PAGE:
Understanding the Key Drivers of Cannabis Growth Essential To Optimizing ProductionOver the millennia, farmers have come to understand much of the science behind plant biology—the roles water, nutrients and sunlight each play in successful crop yields. Yet for all this knowledge, they’ve remained subject to the whims of nature; too much or too little rainfall, for instance, could spell disaster.
More recently, we’ve discovered the advantages of bringing operations indoors, where we can control these variables. By teaming our plant biology know-how with technology, we now can replicate—often even improve upon—the results of traditional field cultivation. This has certainly been the case with cannabis, which has a long history with indoor growing as a result of its legal status.
As cannabis continues its pivot toward widespread legalization, growers are searching for ways to optimize the quality, quantity, and efficiency of their yields in a hot yet increasingly competitive market. The latest precision-growing technologies offer a path, but to realize the full potential of their operations, it is critical that growers have a solid understanding of the basic processes driving the growth of plants.
The image is courtesy of AEssenseGrows
The following primer describes the three primary processes that drive plant growth and development. Understanding them, then developing a Grow Plan that properly balances the tradeoffs, is key to ensuring fast turnaround of large, high-quality yields. The three key processes are:
- Photosynthesis—the process of taking light energy and converting it to sugar energy
- Aerobic Respiration—the process of breaking down stored energy into useful biological energy
- Transpiration—the process that moves water from the roots up through the leaves of the plant and into the atmosphere as water vapor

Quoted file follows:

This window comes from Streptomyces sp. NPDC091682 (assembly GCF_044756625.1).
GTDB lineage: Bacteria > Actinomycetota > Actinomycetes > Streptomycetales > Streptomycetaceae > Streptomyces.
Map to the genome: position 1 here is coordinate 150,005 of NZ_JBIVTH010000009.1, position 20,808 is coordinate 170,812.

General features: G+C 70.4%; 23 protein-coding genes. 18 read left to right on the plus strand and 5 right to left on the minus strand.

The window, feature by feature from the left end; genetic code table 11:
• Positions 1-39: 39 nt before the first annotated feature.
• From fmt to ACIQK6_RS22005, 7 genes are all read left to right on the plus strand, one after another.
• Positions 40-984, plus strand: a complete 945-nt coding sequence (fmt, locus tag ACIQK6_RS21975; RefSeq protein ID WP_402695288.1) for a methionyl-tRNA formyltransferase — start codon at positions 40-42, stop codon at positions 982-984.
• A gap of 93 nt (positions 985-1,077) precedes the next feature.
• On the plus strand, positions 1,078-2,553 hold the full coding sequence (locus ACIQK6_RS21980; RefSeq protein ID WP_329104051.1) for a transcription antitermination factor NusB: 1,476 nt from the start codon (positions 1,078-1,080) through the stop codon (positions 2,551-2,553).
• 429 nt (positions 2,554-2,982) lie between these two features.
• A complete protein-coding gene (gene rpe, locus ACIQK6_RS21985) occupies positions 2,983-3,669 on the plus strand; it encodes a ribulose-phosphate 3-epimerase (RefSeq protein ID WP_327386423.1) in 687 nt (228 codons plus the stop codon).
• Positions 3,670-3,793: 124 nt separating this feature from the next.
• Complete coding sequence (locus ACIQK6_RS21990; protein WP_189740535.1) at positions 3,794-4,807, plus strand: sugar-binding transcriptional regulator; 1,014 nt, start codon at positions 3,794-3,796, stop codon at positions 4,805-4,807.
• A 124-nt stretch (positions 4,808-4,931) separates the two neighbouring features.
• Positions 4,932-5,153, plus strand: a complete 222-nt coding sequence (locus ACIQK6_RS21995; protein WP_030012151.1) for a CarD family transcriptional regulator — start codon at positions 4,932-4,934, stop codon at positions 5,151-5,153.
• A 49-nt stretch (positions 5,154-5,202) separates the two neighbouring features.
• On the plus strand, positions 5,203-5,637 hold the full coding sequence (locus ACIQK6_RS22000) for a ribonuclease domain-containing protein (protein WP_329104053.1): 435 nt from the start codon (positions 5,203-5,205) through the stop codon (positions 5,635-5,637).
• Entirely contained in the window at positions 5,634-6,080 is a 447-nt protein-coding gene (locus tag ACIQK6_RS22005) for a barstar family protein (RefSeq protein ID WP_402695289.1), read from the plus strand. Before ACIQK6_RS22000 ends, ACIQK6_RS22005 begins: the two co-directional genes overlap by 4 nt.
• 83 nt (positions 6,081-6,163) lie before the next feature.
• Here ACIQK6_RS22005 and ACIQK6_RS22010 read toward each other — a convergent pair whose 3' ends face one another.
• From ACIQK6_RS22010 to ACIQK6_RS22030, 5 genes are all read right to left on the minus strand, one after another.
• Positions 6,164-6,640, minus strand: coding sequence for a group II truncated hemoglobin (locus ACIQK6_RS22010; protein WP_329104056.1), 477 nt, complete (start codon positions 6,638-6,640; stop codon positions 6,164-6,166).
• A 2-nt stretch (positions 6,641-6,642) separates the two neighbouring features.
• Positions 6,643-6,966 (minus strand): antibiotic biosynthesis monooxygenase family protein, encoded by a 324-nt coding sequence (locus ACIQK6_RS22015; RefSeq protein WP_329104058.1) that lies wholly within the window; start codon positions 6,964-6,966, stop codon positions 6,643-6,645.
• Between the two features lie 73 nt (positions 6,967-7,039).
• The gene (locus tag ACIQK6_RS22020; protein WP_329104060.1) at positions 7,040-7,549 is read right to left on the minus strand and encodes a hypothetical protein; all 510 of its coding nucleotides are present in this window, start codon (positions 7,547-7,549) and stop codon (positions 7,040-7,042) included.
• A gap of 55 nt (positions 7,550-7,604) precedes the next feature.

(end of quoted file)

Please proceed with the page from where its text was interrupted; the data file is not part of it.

Photosynthesis uses energy from light to create sugars used for growth. About 60 percent is used for growth, and the remaining 40 percent goes into plant maintenance. Plants receive water and minerals from the soil (or, in the case of aeroponics, the minerals come from a fine mist sprayed to the roots), and carbon dioxide from the air to produce carbohydrates and oxygen.
There are two types of reactions to photosynthesis: Light reaction and dark reaction, and they work together in a cyclical fashion.
The Light reaction requires light from the sun or supplemental lighting, like HPS, CMH, or LED light sources. Leaf pigments such as chlorophyll absorb the light, and the energy is converted into chemical energy in the form of ATP and NADPH, high-energy molecules and facilitators for enzyme processes.
The Dark reaction, also known as the Calvin cycle, doesn’t require light. It converts low-energy compounds, like carbon dioxide, into high-energy sugars using the ATP and NADPH high-energy molecules. Leftover ADP and NADPH are funneled back into the light reaction, recharging like a battery for more use in the dark reaction.
The enzyme Rubisco extracts carbon dioxide from the air to eventually make sugars and other high-energy compounds. It requires lots of nitrogen, so it’s essential that growers include plenty of nitrogen in their nutrient solution for the photosynthesis process. Nitrogen deficiencies can slow down photosynthesis and cause yellowing of leaves.
Now that we’ve seen how sugars are produced through photosynthesis, let’s see how plants utilize them through aerobic respiration.
Aerobic respiration is the dominant reaction in the root zone for fueling new root growth. Roots can’t perform photosynthesis, so they need all of their energy to be generated and delivered from the leaves above. Oxygen is essential for the root zone; plants need the oxygen to burn sugars and turn them into energy. It’s similar to humans—we breathe in oxygen and use that to burn sugars to create biological energy.